The American Ballet Theatre at the New York City Center on Tuesday, October 24.
I will never forget the sold-out performance of Oroonoko I saw in a small black-box theater. It was a new play, based on Aphra Behn’s seventeenth-century novel and produced by a revered theater company, and I had been excited to see it. My excitement quickly died. The writing was hackneyed and shallow and simplistic—offensively so. Not one character was more than a stereotype, not one plot turn was organic, not one would-be tragic moment earned the emotion it tried to wrench from my tear ducts. I hated the play … and when it was over, everyone around me burst into wild applause and gave it a standing ovation. I have rarely felt so alone at a theatrical performance.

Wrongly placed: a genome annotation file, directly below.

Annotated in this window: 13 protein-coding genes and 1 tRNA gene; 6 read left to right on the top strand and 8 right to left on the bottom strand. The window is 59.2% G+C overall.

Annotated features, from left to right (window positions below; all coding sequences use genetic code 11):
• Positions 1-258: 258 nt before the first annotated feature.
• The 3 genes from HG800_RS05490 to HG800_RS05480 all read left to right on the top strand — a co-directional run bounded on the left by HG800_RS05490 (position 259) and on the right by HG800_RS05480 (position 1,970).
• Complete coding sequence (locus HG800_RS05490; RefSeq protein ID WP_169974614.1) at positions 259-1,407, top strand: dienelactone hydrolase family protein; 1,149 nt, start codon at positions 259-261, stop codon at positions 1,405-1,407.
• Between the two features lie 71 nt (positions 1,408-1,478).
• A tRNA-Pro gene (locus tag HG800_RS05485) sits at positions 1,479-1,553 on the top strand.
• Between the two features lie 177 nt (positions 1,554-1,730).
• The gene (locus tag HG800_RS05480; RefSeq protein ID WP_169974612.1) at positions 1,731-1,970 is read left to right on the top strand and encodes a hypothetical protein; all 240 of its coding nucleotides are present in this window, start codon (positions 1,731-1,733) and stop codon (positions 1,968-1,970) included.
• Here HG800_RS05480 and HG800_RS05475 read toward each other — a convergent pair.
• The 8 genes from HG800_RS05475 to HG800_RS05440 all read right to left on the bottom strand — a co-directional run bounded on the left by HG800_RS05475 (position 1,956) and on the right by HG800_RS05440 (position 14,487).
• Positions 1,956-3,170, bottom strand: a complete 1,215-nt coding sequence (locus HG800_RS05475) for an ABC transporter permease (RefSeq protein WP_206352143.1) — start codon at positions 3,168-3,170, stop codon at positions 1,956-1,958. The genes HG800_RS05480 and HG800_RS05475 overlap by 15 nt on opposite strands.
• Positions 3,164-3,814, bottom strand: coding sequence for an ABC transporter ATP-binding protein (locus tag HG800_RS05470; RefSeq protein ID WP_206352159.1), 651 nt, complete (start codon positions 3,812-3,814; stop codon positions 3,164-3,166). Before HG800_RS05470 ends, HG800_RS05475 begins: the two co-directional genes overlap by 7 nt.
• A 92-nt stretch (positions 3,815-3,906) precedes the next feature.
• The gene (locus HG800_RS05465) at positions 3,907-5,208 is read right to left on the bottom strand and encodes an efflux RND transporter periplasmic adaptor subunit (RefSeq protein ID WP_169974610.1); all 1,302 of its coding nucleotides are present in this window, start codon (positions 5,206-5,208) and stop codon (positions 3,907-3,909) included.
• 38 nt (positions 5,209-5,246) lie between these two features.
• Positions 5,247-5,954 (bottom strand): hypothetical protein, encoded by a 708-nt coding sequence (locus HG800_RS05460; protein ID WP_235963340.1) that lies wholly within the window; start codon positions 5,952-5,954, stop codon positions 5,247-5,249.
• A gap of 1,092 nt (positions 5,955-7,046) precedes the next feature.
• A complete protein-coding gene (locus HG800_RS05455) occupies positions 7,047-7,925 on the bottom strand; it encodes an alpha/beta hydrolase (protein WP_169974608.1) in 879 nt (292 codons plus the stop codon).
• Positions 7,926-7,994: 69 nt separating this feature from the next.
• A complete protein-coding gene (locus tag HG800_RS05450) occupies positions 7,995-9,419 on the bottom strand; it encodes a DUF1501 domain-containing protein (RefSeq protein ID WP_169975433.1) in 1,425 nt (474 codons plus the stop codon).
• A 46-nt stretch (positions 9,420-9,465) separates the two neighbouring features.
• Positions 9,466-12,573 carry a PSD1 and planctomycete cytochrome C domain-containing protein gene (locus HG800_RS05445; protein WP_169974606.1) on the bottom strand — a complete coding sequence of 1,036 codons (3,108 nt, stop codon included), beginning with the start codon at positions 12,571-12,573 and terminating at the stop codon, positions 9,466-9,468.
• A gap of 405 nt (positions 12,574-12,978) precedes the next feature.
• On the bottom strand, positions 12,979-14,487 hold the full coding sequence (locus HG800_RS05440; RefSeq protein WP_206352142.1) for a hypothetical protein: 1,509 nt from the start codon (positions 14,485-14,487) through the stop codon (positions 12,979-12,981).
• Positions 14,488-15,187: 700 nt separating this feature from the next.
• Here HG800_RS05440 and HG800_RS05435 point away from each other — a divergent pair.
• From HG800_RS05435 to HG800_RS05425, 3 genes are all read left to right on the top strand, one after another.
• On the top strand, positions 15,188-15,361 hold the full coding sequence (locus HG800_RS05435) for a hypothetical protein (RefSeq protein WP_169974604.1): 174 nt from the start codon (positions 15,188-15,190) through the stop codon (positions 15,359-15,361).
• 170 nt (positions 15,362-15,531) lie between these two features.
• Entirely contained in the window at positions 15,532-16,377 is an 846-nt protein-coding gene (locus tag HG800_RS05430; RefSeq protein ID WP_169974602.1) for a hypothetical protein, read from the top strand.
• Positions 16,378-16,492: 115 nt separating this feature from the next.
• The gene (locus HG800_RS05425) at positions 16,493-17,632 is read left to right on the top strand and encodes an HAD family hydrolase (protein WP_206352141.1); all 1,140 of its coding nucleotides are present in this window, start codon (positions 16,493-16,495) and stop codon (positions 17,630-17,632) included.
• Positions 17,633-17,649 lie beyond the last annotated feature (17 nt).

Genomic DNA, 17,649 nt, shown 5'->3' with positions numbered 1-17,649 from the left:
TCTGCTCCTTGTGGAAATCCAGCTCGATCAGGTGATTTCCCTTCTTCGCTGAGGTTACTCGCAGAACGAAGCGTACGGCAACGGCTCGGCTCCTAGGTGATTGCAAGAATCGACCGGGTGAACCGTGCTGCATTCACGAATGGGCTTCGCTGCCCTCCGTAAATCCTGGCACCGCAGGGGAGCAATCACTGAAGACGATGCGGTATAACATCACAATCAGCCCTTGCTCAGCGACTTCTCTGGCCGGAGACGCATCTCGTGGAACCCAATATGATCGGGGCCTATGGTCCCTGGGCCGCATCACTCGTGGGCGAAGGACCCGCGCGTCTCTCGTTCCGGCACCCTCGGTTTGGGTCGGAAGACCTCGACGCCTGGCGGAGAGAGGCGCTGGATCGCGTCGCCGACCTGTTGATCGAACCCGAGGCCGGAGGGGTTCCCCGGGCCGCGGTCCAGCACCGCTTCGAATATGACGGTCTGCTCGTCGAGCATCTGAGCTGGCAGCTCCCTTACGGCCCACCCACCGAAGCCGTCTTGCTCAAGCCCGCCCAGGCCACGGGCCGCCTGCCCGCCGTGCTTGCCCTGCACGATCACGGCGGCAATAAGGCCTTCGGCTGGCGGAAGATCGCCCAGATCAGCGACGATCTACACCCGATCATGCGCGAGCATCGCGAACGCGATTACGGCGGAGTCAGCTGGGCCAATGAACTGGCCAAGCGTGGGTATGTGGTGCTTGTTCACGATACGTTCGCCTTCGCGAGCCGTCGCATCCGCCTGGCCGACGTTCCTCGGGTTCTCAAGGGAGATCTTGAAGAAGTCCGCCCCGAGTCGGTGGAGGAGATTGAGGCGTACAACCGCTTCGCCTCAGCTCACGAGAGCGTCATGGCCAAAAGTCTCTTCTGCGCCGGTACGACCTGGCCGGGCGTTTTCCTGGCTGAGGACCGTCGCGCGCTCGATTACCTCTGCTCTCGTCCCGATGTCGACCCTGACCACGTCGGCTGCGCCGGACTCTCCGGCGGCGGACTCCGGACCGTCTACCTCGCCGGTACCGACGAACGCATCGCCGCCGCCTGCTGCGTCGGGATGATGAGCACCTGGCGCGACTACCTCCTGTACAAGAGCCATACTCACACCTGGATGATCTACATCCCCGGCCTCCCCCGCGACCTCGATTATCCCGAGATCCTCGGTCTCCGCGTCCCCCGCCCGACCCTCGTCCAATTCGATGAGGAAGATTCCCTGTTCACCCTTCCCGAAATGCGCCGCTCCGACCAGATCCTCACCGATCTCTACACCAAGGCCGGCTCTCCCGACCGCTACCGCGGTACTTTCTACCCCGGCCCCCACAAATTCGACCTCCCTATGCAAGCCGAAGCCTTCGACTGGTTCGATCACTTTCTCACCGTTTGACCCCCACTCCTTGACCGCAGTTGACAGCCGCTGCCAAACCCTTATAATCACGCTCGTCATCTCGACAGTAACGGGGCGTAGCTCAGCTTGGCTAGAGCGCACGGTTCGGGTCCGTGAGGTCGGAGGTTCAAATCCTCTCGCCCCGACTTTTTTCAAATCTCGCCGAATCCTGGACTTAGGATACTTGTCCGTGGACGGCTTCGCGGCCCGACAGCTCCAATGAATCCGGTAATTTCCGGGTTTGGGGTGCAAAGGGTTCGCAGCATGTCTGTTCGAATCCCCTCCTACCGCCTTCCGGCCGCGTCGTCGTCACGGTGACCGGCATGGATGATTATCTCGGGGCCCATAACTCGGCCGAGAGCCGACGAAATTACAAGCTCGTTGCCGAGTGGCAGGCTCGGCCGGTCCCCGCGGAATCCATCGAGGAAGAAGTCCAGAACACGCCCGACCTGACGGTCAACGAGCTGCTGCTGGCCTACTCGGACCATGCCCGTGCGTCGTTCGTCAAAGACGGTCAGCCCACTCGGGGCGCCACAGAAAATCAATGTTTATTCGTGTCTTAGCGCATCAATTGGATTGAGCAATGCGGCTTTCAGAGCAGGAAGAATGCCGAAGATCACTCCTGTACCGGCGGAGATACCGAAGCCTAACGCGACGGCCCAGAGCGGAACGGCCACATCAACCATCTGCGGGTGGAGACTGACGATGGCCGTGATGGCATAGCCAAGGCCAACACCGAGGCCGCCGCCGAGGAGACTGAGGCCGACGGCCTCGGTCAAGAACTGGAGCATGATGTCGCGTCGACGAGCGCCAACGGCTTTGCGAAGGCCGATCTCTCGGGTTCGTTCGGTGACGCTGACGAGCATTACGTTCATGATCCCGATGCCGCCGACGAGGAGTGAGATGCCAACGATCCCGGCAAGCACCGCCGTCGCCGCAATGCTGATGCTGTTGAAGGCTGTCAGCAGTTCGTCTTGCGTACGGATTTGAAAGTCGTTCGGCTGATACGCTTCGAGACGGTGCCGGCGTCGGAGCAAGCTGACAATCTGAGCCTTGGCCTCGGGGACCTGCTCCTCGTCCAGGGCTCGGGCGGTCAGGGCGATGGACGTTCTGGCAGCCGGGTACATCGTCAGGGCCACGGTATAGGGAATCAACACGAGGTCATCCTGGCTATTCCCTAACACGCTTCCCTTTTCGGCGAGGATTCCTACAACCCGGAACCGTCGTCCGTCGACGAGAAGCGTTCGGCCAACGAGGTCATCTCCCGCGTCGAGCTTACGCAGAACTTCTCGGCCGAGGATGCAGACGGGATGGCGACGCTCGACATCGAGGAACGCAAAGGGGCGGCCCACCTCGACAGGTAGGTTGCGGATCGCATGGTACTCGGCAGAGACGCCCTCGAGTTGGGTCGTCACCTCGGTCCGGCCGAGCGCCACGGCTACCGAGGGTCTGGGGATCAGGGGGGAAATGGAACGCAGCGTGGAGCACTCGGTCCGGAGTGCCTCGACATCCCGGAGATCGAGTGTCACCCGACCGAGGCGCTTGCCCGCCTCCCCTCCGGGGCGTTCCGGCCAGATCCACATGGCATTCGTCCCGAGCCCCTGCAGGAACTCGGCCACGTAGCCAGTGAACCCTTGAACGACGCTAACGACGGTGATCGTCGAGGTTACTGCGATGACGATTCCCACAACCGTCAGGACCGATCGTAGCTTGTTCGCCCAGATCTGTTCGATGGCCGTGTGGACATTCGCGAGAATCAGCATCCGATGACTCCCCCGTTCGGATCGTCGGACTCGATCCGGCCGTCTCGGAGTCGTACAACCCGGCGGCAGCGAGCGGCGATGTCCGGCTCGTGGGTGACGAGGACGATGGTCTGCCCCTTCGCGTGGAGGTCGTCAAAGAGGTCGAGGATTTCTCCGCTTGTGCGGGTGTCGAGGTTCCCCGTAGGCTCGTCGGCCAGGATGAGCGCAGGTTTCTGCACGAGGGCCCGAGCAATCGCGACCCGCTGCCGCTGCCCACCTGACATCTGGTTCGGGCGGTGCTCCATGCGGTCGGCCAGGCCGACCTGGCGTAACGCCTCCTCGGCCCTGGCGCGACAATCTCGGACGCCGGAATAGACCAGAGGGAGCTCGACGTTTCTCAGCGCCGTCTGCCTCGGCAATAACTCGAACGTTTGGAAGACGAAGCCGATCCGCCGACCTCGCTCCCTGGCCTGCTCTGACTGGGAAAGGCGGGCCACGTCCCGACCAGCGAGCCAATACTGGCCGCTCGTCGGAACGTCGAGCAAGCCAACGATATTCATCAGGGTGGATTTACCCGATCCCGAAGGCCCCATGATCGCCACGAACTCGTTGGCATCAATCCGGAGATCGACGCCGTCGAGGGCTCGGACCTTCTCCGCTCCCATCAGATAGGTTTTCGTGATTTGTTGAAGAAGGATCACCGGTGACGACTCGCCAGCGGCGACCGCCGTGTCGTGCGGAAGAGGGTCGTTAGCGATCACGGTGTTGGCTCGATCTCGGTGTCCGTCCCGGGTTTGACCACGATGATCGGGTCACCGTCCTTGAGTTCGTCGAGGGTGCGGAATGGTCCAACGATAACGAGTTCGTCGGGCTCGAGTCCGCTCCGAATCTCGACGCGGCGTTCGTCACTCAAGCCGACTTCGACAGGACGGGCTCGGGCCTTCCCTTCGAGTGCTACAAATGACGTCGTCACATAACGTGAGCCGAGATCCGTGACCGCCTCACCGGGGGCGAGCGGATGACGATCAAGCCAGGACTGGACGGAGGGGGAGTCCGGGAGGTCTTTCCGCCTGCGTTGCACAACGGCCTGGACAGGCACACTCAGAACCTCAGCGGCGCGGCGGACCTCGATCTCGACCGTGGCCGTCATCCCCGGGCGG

I experienced a similar feeling of alienation of the conclusion of Twyla Tharp’s In the Upper Room Tuesday night. Set to Philip Glass’ relentless minimalism, the cluttered, graceless choreography bored and annoyed me. I was relieved when the work finally ended and mystified that seemingly everyone around me loved it.